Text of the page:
Tying together almost four decades of neo-Piagetian research, Cognitive Development provides a unique critical analysis and a comparison of concepts across neo-Piagetian theories. Like Piaget, neo-Piagetian theorists take a constructivist approach to cognitive development, are broad in scope, and assume that cognitive development is divided into stages with qualitative differences. Unlike Piaget, however, they define the increasing complexity of the stages in accordance with the child's information processing system, rather than in terms of logical properties. This volume illustrates these characteristics and evidences the exciting possibilities for neo-Piagetian research to build connections both with other theoretical approaches such as dynamic systems and with other fields such as brain science.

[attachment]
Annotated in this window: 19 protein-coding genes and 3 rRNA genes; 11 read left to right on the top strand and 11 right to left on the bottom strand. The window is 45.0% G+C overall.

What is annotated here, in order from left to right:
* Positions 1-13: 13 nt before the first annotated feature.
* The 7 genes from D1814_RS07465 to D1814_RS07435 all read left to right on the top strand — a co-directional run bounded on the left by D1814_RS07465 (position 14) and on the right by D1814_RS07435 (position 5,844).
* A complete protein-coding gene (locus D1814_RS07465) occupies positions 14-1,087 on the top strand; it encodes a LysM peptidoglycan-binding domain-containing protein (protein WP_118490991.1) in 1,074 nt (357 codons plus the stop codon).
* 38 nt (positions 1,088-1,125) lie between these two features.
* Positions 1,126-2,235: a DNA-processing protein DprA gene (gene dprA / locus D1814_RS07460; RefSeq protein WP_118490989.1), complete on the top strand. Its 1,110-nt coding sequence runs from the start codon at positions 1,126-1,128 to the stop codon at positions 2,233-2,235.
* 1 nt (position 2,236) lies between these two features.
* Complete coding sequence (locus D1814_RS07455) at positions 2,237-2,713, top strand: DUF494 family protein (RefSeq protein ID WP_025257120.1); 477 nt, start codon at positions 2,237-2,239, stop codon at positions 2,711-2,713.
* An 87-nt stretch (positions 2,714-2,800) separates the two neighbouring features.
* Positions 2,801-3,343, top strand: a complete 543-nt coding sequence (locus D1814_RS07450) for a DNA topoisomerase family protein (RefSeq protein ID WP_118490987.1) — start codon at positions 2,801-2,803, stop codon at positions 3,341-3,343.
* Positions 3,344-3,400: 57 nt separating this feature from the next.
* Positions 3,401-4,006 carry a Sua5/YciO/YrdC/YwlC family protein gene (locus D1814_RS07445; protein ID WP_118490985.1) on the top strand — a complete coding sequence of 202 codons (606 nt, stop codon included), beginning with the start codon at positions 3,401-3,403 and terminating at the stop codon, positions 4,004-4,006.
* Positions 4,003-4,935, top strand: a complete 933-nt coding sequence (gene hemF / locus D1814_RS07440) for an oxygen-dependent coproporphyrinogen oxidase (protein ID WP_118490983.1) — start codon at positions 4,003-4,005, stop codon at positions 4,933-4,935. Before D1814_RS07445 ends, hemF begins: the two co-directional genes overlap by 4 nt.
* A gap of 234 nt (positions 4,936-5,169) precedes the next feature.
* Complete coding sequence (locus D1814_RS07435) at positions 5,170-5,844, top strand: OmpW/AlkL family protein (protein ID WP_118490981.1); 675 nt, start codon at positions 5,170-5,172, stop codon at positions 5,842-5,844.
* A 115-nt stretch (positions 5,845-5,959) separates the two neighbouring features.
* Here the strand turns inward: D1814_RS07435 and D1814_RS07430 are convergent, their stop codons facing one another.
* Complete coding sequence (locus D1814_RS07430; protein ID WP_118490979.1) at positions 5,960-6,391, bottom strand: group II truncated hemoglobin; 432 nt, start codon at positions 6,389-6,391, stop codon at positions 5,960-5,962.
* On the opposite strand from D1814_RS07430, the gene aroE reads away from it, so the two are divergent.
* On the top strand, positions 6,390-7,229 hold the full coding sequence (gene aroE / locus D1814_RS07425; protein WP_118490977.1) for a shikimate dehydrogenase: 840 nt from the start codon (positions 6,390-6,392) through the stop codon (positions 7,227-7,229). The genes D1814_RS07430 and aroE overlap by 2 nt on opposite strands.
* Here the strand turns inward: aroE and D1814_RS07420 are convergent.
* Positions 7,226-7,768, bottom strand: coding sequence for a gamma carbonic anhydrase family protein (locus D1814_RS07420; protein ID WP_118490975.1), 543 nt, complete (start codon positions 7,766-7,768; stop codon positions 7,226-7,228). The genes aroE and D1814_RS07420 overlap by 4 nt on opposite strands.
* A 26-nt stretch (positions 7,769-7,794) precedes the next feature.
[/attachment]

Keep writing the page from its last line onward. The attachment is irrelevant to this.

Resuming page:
The opening chapter provides a historical orientation, including a critical distinction between the "logical" and the "dialectical" Piaget. In subsequent chapters the major theories and experimental findings are reviewed, including Pascual-Leone's Theory of Constructive Operators, Halford's structuralist theory, Fischer's dynamic systems approach to skills, Case's theory of Central Conceptual Structures, Siegler's microgenetic approach, and the proposals of Mounoud and Karmiloff-Smith, as well as the work of others, including Demetriou and de Ribaupierre. The interrelation of emotional and cognitive development is discussed extensively, as is relevant non neo-Piagetian research on information processing. The application of neo-Piagetian research to a variety of topics including children's problem solving, psychometrics, and education is highlighted. The book concludes with the authors' views on possibilities for an integrated neo-Piagetian approach to cognitive development.